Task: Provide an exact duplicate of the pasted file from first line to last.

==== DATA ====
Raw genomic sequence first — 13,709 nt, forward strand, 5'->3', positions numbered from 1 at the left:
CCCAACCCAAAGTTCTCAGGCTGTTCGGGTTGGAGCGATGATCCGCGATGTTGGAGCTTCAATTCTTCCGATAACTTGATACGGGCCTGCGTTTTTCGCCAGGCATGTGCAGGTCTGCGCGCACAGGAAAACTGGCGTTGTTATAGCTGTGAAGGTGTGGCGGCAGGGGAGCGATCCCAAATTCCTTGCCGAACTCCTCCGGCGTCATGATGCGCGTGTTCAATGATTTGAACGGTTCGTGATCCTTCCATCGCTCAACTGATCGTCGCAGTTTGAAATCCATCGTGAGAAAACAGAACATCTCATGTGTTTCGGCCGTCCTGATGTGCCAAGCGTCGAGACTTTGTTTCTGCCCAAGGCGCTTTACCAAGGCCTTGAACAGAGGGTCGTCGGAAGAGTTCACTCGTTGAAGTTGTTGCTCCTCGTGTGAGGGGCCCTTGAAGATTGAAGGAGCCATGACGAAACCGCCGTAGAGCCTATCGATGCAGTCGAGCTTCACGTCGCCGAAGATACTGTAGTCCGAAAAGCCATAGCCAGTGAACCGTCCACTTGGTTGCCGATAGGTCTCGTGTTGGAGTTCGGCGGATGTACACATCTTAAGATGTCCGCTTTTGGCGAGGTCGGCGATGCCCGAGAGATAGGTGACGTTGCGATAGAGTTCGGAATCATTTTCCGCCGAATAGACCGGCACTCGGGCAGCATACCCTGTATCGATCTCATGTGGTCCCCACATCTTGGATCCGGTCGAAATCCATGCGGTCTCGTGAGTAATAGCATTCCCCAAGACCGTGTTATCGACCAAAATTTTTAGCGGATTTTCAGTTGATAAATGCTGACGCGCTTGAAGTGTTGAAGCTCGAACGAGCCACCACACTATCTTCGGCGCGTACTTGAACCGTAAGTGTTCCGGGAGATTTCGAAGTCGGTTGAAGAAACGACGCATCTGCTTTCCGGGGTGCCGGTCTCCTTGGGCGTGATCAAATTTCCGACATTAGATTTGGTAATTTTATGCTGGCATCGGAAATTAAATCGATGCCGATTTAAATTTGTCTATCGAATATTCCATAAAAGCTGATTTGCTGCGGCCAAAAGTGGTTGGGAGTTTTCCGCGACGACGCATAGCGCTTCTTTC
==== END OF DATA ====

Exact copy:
Raw genomic sequence first — 13,709 nt, forward strand, 5'->3', positions numbered from 1 at the left:
CCCAACCCAAAGTTCTCAGGCTGTTCGGGTTGGAGCGATGATCCGCGATGTTGGAGCTTCAATTCTTCCGATAACTTGATACGGGCCTGCGTTTTTCGCCAGGCATGTGCAGGTCTGCGCGCACAGGAAAACTGGCGTTGTTATAGCTGTGAAGGTGTGGCGGCAGGGGAGCGATCCCAAATTCCTTGCCGAACTCCTCCGGCGTCATGATGCGCGTGTTCAATGATTTGAACGGTTCGTGATCCTTCCATCGCTCAACTGATCGTCGCAGTTTGAAATCCATCGTGAGAAAACAGAACATCTCATGTGTTTCGGCCGTCCTGATGTGCCAAGCGTCGAGACTTTGTTTCTGCCCAAGGCGCTTTACCAAGGCCTTGAACAGAGGGTCGTCGGAAGAGTTCACTCGTTGAAGTTGTTGCTCCTCGTGTGAGGGGCCCTTGAAGATTGAAGGAGCCATGACGAAACCGCCGTAGAGCCTATCGATGCAGTCGAGCTTCACGTCGCCGAAGATACTGTAGTCCGAAAAGCCATAGCCAGTGAACCGTCCACTTGGTTGCCGATAGGTCTCGTGTTGGAGTTCGGCGGATGTACACATCTTAAGATGTCCGCTTTTGGCGAGGTCGGCGATGCCCGAGAGATAGGTGACGTTGCGATAGAGTTCGGAATCATTTTCCGCCGAATAGACCGGCACTCGGGCAGCATACCCTGTATCGATCTCATGTGGTCCCCACATCTTGGATCCGGTCGAAATCCATGCGGTCTCGTGAGTAATAGCATTCCCCAAGACCGTGTTATCGACCAAAATTTTTAGCGGATTTTCAGTTGATAAATGCTGACGCGCTTGAAGTGTTGAAGCTCGAACGAGCCACCACACTATCTTCGGCGCGTACTTGAACCGTAAGTGTTCCGGGAGATTTCGAAGTCGGTTGAAGAAACGACGCATCTGCTTTCCGGGGTGCCGGTCTCCTTGGGCGTGATCAAATTTCCGACATTAGATTTGGTAATTTTATGCTGGCATCGGAAATTAAATCGATGCCGATTTAAATTTGTCTATCGAATATTCCATAAAAGCTGATTTGCTGCGGCCAAAAGTGGTTGGGAGTTTTCCGCGACGACGCATAGCGCTTCTTTC